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The City of Lethbridge, Canada currently co-digests corn squeezing residuals with wastewater solids in their anaerobic digester system. All of the corn squeezing waste is collected and fed to the digesters over a three month period. The addition of the corn squeezing waste increases the amount of biogas produced by 16,000 m3 (5.6 million ft3) per year and generates an additional 32,000 kW*hr of electricity in their cogeneration system.

In order to maximize the capacity of the existing anaerobic digesters and cogeneration system, the City of Lethbridge is embarking on a study to expand the co-digestion process with additional waste streams that are being generated around the area. Additional waste streams under consideration are as follows:

Cheese whey residuals

Chicken processing

Canola Oil

Animal Hide Processing

Potato Waste

The study being conducted includes feasibility studies and digestibility studies. The on-going feasibility studies will establish the actual amount of organic waste available to Lethbridge by determining the nature and sources of the wastes and assessing the economic and technological practicality of co-digesting these wastes. The final feasibility study will cover the following subjects:

Inventory and Characteristics of Organic Wastes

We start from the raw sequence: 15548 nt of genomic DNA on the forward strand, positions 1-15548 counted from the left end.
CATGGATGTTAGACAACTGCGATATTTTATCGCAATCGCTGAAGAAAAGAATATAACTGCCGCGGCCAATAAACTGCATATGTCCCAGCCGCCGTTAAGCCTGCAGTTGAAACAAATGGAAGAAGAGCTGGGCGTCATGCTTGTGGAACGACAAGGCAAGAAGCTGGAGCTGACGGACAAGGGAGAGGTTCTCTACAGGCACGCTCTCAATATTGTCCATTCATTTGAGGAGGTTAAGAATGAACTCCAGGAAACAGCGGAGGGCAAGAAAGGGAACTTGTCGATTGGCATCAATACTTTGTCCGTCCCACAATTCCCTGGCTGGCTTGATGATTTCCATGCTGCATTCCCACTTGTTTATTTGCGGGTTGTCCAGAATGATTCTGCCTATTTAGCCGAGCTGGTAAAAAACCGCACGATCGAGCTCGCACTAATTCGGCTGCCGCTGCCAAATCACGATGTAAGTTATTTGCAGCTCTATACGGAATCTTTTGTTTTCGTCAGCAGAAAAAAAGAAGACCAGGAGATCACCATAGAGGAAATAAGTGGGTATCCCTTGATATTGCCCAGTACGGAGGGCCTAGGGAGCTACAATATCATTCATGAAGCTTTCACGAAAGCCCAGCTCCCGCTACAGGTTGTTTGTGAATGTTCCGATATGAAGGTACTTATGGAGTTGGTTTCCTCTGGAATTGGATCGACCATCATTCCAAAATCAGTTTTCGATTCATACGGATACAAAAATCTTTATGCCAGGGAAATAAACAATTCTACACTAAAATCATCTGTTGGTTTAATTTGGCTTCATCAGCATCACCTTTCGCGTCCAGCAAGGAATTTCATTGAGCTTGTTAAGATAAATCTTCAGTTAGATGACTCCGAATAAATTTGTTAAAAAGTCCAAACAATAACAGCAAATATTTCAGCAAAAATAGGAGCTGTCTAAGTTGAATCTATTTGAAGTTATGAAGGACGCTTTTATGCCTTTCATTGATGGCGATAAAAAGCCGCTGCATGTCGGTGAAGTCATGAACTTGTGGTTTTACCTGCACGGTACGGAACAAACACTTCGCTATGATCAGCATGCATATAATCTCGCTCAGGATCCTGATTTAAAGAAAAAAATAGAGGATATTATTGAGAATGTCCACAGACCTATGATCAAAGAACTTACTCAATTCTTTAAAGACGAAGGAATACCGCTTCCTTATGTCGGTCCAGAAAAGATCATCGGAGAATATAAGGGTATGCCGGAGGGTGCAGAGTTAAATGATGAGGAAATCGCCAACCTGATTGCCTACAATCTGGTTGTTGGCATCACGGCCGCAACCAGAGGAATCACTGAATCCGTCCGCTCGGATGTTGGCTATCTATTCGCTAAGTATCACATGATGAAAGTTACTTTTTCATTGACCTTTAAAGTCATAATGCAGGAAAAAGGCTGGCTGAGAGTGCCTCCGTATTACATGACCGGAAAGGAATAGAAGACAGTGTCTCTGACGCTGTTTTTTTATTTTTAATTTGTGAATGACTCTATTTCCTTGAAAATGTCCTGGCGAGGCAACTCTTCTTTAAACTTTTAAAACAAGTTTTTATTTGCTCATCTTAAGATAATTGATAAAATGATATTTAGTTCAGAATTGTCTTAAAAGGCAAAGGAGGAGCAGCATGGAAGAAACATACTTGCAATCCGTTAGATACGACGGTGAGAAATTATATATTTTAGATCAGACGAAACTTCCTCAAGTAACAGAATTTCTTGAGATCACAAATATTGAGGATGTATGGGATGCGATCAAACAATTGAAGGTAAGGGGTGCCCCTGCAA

Collection and Receiving Options

Pre-treatment Options, if required

Residuals Management Issues

Co-digestion performance

Energy Analysis: Biogas Production and Electricity Generation

Economic Evaluation (including grant application)

Initial waste characterizations for several wastes have been completed. The University of Lethbridge is conducting research into how some of these wastes behave when co-digested with municipal wastewater solids. Using, the work conducted so far, The City of Lethbridge and CDM have developed a plan for expanding the co-digestion system for Lethbridge. This plan includes further co-digestion studies, to help predict digester gas production and stability as well as develop design criteria that can be used to predict organic waste loading to maximize cogeneration opportunities without affecting digester stability. Initial analyses will be conducted at laboratory scale with demonstration of the most promising co-digestion mixtures conducted at a full-scale.
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Document Type: Research Article

Publication date: 2007-01-01

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